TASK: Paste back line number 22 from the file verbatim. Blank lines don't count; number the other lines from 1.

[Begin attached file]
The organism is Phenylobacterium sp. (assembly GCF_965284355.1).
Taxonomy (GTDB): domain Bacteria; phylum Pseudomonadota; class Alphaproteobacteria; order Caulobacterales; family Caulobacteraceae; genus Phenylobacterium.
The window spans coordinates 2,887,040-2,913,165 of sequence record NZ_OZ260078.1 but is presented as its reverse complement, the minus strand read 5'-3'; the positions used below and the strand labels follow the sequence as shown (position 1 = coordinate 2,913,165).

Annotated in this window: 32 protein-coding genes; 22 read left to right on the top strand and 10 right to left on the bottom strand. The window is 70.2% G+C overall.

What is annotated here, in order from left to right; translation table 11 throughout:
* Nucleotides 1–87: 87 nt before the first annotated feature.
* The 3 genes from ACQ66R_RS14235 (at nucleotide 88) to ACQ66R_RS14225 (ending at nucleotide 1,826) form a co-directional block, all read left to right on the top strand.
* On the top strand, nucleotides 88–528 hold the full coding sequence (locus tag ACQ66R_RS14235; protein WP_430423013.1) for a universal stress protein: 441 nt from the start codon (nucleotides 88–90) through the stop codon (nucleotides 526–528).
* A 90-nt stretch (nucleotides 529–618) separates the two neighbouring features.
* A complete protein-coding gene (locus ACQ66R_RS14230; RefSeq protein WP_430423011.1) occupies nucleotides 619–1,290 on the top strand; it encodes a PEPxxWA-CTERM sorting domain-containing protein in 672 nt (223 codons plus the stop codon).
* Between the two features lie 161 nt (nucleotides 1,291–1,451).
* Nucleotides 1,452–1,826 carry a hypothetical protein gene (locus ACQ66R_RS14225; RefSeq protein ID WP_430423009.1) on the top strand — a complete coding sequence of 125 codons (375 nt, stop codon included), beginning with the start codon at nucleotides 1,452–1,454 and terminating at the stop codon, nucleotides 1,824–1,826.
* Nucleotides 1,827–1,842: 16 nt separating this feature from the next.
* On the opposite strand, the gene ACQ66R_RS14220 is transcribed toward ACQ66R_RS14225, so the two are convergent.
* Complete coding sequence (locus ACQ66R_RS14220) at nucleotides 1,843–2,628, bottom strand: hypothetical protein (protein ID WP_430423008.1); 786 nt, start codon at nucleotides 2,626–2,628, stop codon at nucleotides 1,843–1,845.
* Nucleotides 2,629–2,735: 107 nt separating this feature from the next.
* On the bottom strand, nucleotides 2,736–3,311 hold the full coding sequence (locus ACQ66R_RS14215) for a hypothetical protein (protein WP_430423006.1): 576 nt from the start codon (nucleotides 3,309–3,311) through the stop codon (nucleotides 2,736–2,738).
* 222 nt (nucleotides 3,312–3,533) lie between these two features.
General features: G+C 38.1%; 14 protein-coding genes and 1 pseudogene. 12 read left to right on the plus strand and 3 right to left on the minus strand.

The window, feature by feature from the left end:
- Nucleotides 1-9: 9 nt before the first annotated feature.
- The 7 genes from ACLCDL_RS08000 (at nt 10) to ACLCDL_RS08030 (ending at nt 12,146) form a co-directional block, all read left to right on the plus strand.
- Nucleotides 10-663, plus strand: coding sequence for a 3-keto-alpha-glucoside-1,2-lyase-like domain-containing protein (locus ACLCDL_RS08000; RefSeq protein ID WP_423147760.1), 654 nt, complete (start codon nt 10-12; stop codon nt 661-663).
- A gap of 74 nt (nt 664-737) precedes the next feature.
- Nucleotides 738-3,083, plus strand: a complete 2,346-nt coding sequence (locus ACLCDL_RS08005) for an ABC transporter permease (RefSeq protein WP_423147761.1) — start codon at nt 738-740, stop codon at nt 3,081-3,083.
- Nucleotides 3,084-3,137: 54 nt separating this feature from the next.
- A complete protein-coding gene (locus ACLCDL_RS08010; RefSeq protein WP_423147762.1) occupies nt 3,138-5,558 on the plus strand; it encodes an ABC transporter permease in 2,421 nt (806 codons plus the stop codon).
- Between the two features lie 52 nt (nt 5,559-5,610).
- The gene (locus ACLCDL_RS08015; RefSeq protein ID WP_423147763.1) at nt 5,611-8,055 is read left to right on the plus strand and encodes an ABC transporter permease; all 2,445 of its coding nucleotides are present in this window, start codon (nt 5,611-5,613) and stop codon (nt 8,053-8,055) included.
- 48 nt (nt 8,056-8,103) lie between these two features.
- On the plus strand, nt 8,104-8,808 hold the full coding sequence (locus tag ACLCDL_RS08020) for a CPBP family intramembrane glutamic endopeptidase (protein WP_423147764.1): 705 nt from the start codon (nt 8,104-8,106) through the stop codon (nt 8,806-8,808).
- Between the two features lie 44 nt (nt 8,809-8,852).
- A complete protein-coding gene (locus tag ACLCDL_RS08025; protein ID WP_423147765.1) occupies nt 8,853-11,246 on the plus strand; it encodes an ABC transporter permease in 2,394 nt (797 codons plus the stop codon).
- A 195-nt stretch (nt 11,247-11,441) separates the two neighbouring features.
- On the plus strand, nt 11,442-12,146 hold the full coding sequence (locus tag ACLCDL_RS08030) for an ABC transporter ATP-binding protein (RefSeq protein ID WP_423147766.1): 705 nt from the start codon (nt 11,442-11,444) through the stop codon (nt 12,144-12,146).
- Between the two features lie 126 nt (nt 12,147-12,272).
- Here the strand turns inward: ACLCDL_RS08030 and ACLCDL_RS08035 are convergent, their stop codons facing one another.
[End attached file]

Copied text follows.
- The 7 genes from ACLCDL_RS08000 (at nt 10) to ACLCDL_RS08030 (ending at nt 12,146) form a co-directional block, all read left to right on the plus strand.